Big Rando Day

As a once-and-future free-range human, I’ve been thinking about how to shake off the commercial algorithms that have hacked into my life and are now driving it. The key, I’ve concluded, is novelty.

Whether it’s true, as the ethnobotanist and psychonaut Terence McKenna claimed, that “the pursuit of novelty is the only way to live a truly progressive life,” it’s a mighty tempting strategy to air out. “From a species perspective, the job of each individual is to be unlike anyone who’s living or has ever lived,” McKenna wrote. “To do things, and react to things, in a way no one has quite done before.”

This is of course pretty much an act of cultural treason. There’s a reason Atomic Habits was a #1 global bestseller and nobody has written Atomic Novelty. Habits are safe. Flout them and the people in charge start furrowing their brows, because now you’re likely to start breaking the rules, too. Even the rules of the universe? Many smart people claim we don’t actually have free will, even though it feels like we do. I thought it might be fun to engineer a day that tests that discouraging premise — a day where you chase free will around, trying to outfox it. The experiment wouldn’t really prove anything one way or the other. But it might some … unexpected returns.

Humans have around 60,000 thoughts every day. The bad news is that 95 per cent of them are the same thoughts we had yesterday. That’s good to know, because now you can hatch a plan. You can step down, a little, from the brute repetition, by pledging to deliberately zig when your first thought is to zag. To try to wrong-foot the universe by calling audibles at every turn. To disrupt patterns as they form. To catch yourself about to do something and instead do the opposite, like Truman Burbank exposing the charade he has discovered his life to be, maybe catching a glimpse of the stage hand who’s hanging the moon in the sky. You are basically REWILDING YOUR ATTENTION by tuning into what one aleatory argonaut called “the true essence of things.”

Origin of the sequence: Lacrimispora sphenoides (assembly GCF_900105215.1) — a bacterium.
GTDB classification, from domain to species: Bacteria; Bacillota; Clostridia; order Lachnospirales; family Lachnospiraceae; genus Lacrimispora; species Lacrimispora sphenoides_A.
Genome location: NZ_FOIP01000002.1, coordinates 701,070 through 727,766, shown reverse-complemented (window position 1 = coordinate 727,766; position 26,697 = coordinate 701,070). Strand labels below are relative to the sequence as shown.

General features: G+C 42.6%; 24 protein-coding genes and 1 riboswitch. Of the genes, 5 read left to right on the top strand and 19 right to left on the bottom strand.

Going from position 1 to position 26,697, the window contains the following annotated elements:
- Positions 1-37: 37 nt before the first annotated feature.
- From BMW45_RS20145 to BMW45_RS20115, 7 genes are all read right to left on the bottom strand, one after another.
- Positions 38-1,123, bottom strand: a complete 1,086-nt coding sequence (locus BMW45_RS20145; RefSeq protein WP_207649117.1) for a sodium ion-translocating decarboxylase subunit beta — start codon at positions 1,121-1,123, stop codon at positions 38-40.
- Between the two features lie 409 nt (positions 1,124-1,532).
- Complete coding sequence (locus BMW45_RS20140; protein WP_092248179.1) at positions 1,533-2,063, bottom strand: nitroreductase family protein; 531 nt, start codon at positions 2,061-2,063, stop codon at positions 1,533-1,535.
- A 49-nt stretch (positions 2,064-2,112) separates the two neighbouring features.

Now, there are people who take a formal approach to this venture. They call themselves “randonauts.” One, a former Google software engineer named Max Hawkins, pushes the conceit to an extreme. Building, a half-century later, on the minor 1970s-era craze of “dicing” (inspired by this novel, and by the “I Ching, the ancient Chinese divination text, a few thousand years earlier), Hawkins started off by using a random-number generator to choose his evening social events. Then he began turning all of his decision-making over to a randomness app he built (including the tattoo he got, and where he got it).There are a lot of benefits to living like this, among them plausible deniability if it turns out badly, well … blame the dice!

Many years ago, when I wrote for the alternative press, my wingman and I gave ourselves a challenge in the same spirit. There was a map of the city on the wall. We had to throw a dart and write a publishable story about the exact spot the dart landed. (Regretfully, we never really properly followed through on this conceit.) For today, for this Big Day, I decided the way to go is to raw-dog it. Just set out early and trust my instincts. No apps, no dice, no darts, no random-number-generator spitting out homing co-ordinates. Only the second brain in my gut, that billion-nerve knot.

“Flaneur mode,” if you will.

Remember those folks? The flaneurs were free spirits who strode the streets of Paris in the Sixties, giving themselves over to what the Situationists (an experimental performance-art movement) called “the derive.” Derive means “drift,” and that’s what you do: you simply bob about, guided by your own unconscious. You carry on, “letting the day breathe,” as the vagabonding travel writer Rolf Potts puts it, “until something interesting happens.” And because your mind is parked in the receptive and open position, it inevitably does. Random exploration seems, somehow, to seed the clouds with possibility.